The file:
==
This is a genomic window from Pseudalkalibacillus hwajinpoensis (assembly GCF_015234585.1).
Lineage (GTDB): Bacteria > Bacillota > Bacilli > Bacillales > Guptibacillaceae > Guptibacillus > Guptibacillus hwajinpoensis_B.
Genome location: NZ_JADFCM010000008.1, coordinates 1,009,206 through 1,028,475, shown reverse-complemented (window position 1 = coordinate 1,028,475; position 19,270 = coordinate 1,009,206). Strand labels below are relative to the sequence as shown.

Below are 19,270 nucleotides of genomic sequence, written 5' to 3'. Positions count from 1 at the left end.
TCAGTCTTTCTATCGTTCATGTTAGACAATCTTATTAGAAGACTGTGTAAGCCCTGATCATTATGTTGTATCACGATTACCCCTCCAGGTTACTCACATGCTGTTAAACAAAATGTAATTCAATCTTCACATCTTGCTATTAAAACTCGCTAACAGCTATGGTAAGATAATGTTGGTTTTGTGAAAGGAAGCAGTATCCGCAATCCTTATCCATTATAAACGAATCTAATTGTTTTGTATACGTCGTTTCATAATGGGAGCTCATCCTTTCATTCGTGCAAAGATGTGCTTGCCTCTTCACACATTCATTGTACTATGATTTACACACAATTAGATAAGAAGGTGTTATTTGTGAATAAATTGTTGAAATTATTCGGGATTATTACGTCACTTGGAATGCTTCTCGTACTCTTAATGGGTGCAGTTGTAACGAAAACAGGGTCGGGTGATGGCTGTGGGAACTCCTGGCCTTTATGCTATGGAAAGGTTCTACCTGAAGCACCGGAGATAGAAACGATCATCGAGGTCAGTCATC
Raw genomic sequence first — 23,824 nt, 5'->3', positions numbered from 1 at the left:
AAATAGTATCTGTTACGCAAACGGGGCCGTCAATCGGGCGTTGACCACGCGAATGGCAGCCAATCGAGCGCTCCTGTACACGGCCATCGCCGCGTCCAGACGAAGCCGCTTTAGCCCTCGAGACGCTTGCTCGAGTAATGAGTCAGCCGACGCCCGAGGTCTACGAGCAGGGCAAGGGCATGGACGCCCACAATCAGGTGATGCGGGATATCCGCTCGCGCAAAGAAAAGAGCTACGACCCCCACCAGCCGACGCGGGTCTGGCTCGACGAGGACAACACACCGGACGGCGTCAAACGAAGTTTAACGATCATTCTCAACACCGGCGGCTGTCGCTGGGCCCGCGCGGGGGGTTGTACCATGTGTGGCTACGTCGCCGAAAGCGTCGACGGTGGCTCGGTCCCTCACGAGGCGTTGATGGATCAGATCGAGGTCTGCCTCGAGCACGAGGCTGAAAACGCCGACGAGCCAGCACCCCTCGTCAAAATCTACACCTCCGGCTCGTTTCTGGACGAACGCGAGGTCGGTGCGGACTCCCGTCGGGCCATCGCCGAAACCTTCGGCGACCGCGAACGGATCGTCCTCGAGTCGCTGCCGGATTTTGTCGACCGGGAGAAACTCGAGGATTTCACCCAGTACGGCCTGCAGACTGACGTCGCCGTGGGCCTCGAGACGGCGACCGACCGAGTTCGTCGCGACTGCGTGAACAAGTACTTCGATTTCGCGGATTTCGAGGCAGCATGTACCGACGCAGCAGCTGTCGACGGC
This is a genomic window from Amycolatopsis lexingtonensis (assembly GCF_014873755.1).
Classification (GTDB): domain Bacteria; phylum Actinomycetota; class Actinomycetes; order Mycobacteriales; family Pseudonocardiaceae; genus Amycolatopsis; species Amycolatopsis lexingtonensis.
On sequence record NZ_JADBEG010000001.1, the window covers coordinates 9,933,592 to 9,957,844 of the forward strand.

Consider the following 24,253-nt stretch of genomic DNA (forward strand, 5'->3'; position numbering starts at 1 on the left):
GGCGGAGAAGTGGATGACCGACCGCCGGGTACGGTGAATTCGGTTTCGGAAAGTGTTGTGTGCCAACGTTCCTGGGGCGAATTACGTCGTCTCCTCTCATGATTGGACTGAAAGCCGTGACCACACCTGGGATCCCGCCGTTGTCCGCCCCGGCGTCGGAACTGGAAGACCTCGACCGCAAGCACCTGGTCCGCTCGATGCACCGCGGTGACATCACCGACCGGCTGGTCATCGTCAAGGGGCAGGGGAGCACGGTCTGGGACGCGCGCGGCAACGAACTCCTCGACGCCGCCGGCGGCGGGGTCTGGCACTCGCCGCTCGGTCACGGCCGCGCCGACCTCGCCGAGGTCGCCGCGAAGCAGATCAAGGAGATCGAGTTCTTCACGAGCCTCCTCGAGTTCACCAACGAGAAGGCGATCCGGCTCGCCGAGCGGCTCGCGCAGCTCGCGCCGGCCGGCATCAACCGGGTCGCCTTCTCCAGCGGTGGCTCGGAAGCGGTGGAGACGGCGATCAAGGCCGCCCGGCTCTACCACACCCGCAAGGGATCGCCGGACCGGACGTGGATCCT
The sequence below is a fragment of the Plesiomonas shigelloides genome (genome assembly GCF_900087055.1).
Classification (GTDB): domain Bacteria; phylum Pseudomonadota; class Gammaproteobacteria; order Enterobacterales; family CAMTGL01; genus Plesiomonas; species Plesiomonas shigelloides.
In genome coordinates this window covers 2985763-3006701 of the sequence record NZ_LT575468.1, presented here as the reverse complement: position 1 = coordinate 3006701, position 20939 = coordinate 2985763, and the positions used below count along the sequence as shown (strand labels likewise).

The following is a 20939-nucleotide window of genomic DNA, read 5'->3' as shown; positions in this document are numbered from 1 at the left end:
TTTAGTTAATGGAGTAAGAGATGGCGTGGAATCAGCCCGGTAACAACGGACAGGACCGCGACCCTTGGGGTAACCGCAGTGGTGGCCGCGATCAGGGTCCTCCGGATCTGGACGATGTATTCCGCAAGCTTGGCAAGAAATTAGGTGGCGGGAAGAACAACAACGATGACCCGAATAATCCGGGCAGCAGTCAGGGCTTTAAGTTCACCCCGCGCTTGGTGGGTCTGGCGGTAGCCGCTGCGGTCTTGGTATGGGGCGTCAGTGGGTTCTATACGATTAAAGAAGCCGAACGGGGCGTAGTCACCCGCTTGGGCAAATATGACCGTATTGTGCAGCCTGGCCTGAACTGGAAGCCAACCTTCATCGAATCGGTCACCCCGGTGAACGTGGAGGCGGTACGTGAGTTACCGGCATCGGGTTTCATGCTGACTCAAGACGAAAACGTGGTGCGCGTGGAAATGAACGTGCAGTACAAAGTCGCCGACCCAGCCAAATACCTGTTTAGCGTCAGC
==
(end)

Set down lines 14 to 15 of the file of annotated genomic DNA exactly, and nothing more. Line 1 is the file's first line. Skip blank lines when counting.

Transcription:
Classification (GTDB): domain Bacteria; phylum Pseudomonadota; class Gammaproteobacteria; order Enterobacterales; family CAMTGL01; genus Plesiomonas; species Plesiomonas shigelloides.
In genome coordinates this window covers 2985763-3006701 of the sequence record NZ_LT575468.1, presented here as the reverse complement: position 1 = coordinate 3006701, position 20939 = coordinate 2985763, and the positions used below count along the sequence as shown (strand labels likewise).